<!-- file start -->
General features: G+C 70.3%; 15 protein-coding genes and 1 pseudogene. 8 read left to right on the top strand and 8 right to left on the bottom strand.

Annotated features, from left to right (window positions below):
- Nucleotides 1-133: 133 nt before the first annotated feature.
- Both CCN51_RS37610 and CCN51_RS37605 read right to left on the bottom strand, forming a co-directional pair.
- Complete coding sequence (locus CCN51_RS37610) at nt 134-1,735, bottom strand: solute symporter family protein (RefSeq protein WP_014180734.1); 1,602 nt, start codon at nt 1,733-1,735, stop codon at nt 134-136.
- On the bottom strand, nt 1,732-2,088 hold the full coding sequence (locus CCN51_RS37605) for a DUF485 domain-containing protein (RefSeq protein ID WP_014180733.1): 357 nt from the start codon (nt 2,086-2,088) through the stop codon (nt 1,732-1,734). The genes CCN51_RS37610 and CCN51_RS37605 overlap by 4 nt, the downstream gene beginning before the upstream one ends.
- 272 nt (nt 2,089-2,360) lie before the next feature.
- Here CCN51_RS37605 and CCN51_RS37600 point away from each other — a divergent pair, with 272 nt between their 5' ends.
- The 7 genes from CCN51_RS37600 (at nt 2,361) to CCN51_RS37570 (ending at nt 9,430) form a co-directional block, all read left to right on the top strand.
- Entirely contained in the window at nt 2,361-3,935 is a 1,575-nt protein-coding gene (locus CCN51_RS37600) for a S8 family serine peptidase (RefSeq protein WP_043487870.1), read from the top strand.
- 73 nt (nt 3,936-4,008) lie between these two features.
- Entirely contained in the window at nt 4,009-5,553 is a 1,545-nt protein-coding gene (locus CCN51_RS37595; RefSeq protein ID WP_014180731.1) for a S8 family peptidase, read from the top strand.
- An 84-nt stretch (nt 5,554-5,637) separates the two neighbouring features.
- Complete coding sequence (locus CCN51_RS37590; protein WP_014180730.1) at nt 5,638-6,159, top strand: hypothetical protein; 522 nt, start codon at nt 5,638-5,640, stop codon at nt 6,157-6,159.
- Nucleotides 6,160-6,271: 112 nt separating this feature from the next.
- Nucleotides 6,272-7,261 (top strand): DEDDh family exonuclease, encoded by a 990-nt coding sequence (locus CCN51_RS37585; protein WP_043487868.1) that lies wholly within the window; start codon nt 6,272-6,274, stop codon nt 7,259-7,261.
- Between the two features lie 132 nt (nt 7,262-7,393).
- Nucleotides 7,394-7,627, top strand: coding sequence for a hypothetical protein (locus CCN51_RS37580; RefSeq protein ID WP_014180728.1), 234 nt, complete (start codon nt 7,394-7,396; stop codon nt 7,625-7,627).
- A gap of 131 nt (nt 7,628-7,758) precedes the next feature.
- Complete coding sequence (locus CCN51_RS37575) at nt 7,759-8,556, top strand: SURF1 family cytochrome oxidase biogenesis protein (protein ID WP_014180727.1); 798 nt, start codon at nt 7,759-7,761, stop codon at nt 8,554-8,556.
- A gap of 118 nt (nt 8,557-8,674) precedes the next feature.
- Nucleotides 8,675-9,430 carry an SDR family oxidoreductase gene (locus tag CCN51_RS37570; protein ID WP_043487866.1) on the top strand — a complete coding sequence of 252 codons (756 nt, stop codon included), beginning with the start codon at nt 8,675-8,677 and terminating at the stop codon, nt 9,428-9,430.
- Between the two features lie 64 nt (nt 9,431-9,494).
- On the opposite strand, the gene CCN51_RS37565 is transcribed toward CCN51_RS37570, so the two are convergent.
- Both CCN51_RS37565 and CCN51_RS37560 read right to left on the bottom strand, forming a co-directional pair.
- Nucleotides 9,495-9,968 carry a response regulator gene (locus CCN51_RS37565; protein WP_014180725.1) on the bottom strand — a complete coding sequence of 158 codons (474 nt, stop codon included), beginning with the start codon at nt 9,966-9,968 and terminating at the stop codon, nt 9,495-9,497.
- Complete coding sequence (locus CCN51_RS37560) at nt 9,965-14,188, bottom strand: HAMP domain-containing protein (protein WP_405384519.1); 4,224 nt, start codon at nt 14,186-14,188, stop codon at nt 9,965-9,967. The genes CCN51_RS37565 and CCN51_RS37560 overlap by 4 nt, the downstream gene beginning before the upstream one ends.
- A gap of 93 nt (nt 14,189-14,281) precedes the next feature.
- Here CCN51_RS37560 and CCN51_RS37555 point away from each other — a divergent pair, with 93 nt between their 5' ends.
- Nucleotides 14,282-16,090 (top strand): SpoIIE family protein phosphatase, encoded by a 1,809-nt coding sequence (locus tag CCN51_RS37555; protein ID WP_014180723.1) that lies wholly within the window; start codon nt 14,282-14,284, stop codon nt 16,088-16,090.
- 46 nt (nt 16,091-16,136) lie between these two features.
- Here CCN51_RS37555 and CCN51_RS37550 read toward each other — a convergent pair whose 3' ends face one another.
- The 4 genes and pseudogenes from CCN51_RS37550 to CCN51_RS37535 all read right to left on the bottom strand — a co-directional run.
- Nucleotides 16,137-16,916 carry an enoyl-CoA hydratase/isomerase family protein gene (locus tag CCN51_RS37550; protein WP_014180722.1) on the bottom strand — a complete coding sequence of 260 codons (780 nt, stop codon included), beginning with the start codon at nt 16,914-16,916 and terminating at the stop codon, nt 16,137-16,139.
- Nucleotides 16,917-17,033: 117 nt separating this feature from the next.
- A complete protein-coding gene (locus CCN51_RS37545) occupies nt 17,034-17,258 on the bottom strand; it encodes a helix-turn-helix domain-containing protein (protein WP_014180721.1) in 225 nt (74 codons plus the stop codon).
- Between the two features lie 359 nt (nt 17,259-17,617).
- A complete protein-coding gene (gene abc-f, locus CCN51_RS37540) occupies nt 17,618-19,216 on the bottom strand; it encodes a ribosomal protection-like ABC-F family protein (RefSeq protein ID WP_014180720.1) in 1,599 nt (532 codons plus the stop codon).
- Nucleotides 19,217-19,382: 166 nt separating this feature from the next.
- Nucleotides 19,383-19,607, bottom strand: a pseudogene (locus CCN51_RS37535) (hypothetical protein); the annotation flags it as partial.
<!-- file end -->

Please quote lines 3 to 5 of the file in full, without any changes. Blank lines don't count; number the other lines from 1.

- Nucleotides 1-133: 133 nt before the first annotated feature.
- Both CCN51_RS37610 and CCN51_RS37605 read right to left on the bottom strand, forming a co-directional pair.
- Complete coding sequence (locus CCN51_RS37610) at nt 134-1,735, bottom strand: solute symporter family protein (RefSeq protein WP_014180734.1); 1,602 nt, start codon at nt 1,733-1,735, stop codon at nt 134-136.